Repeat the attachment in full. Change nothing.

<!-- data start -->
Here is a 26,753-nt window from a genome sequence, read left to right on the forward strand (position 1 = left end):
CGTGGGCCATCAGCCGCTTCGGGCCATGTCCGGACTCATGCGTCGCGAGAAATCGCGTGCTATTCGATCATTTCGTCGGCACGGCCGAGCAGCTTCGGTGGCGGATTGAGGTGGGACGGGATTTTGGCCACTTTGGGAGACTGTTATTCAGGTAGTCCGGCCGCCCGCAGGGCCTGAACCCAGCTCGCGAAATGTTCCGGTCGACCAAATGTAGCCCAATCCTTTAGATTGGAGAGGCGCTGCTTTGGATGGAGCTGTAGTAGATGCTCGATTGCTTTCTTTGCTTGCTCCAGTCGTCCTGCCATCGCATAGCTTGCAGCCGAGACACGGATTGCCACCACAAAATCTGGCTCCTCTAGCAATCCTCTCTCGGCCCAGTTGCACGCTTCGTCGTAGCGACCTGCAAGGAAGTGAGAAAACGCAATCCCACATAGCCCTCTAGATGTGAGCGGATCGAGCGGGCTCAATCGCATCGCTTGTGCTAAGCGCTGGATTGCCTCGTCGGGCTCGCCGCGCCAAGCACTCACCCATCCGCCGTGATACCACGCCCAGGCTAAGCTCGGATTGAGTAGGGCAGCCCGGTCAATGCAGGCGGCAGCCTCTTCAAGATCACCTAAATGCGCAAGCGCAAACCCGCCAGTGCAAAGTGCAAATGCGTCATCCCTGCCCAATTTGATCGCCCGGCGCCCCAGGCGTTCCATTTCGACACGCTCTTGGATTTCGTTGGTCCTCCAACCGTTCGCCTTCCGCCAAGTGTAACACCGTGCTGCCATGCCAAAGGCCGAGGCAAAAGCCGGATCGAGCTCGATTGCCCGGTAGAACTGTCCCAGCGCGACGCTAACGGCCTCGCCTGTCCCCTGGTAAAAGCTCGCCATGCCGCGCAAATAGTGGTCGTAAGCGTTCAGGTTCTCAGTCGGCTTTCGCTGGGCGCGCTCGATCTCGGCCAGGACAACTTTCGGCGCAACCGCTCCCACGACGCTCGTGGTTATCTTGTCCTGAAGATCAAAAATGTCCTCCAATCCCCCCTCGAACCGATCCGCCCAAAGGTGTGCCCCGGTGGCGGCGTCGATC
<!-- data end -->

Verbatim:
Here is a 26,753-nt window from a genome sequence, read left to right on the forward strand (position 1 = left end):
CGTGGGCCATCAGCCGCTTCGGGCCATGTCCGGACTCATGCGTCGCGAGAAATCGCGTGCTATTCGATCATTTCGTCGGCACGGCCGAGCAGCTTCGGTGGCGGATTGAGGTGGGACGGGATTTTGGCCACTTTGGGAGACTGTTATTCAGGTAGTCCGGCCGCCCGCAGGGCCTGAACCCAGCTCGCGAAATGTTCCGGTCGACCAAATGTAGCCCAATCCTTTAGATTGGAGAGGCGCTGCTTTGGATGGAGCTGTAGTAGATGCTCGATTGCTTTCTTTGCTTGCTCCAGTCGTCCTGCCATCGCATAGCTTGCAGCCGAGACACGGATTGCCACCACAAAATCTGGCTCCTCTAGCAATCCTCTCTCGGCCCAGTTGCACGCTTCGTCGTAGCGACCTGCAAGGAAGTGAGAAAACGCAATCCCACATAGCCCTCTAGATGTGAGCGGATCGAGCGGGCTCAATCGCATCGCTTGTGCTAAGCGCTGGATTGCCTCGTCGGGCTCGCCGCGCCAAGCACTCACCCATCCGCCGTGATACCACGCCCAGGCTAAGCTCGGATTGAGTAGGGCAGCCCGGTCAATGCAGGCGGCAGCCTCTTCAAGATCACCTAAATGCGCAAGCGCAAACCCGCCAGTGCAAAGTGCAAATGCGTCATCCCTGCCCAATTTGATCGCCCGGCGCCCCAGGCGTTCCATTTCGACACGCTCTTGGATTTCGTTGGTCCTCCAACCGTTCGCCTTCCGCCAAGTGTAACACCGTGCTGCCATGCCAAAGGCCGAGGCAAAAGCCGGATCGAGCTCGATTGCCCGGTAGAACTGTCCCAGCGCGACGCTAACGGCCTCGCCTGTCCCCTGGTAAAAGCTCGCCATGCCGCGCAAATAGTGGTCGTAAGCGTTCAGGTTCTCAGTCGGCTTTCGCTGGGCGCGCTCGATCTCGGCCAGGACAACTTTCGGCGCAACCGCTCCCACGACGCTCGTGGTTATCTTGTCCTGAAGATCAAAAATGTCCTCCAATCCCCCCTCGAACCGATCCGCCCAAAGGTGTGCCCCGGTGGCGGCGTCGATC